To be transparent, we made our dishwasher detergent for a while, and I was not pleased with the result. I felt like it was not getting our dishes clean. This is the current one we use, which I’ve been very happy with!
The biggest thing to watch out for in dish soap is fragrance. A dish soap will look safe and natural, but if you read the back, they often sneak in fragrances of some sort. Here is my current favorite.
Food storage can be tricky. The biggest thing here is to remember that plastics leach chemicals over time and especially when heated. For that reason, we don’t use plastic wrap or plastic containers. We opt for glass containers, like these.
Beeswax cloth is also an excellent option for wrapping larger dishes or keeping loose-cut veggies in. Beeswax cloth is surprisingly easy to make, but you can also purchase it here. Just remember to not let it get hot as heat will melt the wax.
Cookware is a common item many people overlook when going through their homes to remove toxins. Unfortunately, it’s also a very common source of toxins, especially PFAS. Non-stick cookware is known for containing PFAS, and while maybe initially safe, over time as the pan or pot heats and cools, it’s bound to release those toxic chemicals into your food. Opt for stainless steel pots and pans and/or cast iron. Cast iron skillets are a must-have in my home. They can be pricey, but they last lifetimes if cared for!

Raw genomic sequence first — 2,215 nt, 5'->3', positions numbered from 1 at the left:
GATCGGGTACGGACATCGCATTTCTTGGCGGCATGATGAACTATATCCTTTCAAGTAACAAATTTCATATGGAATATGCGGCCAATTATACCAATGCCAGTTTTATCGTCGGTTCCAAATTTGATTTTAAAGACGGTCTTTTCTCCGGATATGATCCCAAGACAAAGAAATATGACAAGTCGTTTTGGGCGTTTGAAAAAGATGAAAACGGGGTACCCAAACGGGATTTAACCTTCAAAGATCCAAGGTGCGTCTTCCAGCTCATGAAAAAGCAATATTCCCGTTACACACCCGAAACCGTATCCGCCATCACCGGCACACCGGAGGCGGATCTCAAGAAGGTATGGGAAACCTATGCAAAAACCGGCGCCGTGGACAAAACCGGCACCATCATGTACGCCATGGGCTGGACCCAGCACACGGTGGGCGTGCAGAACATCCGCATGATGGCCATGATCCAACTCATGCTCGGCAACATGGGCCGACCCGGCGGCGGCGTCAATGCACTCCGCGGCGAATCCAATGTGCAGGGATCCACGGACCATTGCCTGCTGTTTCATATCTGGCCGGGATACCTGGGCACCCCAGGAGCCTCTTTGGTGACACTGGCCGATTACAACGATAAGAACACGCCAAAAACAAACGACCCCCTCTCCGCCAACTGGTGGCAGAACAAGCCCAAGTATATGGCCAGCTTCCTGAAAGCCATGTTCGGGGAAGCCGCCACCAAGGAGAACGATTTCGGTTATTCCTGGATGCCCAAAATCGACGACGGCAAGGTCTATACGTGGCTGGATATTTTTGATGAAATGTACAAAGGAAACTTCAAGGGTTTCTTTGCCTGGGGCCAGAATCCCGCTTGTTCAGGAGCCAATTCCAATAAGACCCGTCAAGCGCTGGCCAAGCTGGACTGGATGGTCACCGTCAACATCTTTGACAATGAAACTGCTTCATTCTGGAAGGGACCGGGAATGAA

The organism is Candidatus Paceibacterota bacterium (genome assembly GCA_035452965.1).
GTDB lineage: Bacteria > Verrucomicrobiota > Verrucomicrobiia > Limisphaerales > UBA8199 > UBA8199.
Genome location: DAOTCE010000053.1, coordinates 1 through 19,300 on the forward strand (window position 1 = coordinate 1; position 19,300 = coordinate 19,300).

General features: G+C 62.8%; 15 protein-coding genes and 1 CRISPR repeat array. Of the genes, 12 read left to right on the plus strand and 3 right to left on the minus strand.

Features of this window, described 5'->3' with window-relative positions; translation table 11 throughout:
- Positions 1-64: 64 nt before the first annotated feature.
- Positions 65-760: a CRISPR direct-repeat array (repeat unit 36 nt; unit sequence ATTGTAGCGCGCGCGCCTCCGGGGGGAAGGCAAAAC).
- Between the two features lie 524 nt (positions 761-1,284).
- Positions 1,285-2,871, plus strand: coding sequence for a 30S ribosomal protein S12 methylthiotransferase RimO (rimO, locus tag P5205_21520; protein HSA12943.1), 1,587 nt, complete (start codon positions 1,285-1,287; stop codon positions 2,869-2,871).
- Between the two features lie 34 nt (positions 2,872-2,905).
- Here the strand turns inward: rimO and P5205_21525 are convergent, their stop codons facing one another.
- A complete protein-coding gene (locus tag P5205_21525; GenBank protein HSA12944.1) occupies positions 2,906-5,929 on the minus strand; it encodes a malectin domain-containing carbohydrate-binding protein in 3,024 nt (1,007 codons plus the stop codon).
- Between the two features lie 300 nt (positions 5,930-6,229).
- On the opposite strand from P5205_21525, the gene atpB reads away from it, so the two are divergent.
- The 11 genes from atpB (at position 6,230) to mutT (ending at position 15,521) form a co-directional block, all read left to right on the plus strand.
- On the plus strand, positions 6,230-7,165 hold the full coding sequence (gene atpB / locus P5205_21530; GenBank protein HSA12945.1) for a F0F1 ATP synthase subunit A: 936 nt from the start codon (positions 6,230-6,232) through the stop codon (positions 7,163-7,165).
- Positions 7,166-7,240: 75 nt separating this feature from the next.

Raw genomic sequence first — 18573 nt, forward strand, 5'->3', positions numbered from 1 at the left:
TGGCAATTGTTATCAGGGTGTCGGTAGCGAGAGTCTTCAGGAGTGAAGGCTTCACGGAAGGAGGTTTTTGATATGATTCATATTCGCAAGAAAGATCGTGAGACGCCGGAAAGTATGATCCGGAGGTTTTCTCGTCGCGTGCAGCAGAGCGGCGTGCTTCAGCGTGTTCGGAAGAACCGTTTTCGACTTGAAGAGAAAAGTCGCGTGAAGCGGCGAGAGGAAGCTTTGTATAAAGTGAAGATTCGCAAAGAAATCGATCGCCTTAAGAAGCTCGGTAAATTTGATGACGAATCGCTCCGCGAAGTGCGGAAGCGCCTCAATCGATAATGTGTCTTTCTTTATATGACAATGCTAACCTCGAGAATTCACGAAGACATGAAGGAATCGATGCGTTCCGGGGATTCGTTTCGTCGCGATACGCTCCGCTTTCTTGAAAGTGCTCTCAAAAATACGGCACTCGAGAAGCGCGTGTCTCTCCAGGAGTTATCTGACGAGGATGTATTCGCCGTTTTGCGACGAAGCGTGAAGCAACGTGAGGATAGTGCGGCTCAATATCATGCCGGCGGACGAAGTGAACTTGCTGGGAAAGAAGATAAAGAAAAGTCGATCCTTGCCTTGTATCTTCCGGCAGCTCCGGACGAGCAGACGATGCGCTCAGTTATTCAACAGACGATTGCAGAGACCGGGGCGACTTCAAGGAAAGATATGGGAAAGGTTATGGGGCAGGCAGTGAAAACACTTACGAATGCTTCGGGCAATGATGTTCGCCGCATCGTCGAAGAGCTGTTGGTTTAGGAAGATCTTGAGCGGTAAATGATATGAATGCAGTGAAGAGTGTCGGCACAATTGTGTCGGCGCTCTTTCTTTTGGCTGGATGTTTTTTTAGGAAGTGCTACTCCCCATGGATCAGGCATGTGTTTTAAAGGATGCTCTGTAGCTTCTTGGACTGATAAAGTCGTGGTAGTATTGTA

Cooking utensils and other plastic
Cooking utensils are often made of plastic. Spatulas, large spoons, and other utensils are commonly made with plastic. However, when heated, plastic leaches chemicals. Opt for metal or wooden utensils.
Plastics are also commonly used in water bottles or to-go bottles and coffee pots. As water bottles age, they leach chemicals. The little nozzle that coffee passes through is often made of plastic, and coffee comes through it piping hot! Opt for stainless steel water bottles or to-go mugs and a coffee maker that does not involve hot coffee passing through the plastic. We use a French press, but there are many many other options.